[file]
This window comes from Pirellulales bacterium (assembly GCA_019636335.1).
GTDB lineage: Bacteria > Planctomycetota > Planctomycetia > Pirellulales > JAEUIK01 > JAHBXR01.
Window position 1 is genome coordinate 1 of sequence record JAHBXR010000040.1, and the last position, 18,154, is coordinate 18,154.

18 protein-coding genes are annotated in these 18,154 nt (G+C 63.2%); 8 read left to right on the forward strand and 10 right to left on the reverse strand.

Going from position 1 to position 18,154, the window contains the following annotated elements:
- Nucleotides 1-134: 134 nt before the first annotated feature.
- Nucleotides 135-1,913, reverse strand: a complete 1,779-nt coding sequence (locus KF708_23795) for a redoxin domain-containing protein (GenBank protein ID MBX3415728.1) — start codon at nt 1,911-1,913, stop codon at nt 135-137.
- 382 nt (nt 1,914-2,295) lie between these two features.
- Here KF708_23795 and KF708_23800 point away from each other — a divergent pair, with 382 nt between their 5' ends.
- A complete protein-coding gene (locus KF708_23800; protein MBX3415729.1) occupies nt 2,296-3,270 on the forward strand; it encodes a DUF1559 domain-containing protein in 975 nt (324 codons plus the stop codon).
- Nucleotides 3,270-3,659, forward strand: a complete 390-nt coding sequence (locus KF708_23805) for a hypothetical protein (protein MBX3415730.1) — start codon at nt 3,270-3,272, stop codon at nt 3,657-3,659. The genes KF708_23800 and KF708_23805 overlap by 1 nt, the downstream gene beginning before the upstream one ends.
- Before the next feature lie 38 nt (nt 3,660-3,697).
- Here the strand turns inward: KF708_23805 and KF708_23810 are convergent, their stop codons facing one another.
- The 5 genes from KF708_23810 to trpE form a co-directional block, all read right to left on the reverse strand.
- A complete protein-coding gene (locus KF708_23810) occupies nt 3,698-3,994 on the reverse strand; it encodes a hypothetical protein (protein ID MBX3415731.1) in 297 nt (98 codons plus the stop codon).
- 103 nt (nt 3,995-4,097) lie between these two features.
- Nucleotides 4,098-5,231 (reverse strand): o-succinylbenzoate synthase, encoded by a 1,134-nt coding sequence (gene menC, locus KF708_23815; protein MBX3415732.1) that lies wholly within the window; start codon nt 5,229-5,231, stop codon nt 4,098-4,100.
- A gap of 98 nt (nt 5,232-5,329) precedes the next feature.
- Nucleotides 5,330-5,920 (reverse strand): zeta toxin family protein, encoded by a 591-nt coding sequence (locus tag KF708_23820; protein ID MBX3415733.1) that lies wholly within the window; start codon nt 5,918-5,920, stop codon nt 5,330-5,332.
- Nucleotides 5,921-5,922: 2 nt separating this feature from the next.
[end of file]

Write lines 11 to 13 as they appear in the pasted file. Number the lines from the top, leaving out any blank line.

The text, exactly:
- Nucleotides 3,270-3,659, forward strand: a complete 390-nt coding sequence (locus KF708_23805) for a hypothetical protein (protein MBX3415730.1) — start codon at nt 3,270-3,272, stop codon at nt 3,657-3,659. The genes KF708_23800 and KF708_23805 overlap by 1 nt, the downstream gene beginning before the upstream one ends.
- Before the next feature lie 38 nt (nt 3,660-3,697).
- Here the strand turns inward: KF708_23805 and KF708_23810 are convergent, their stop codons facing one another.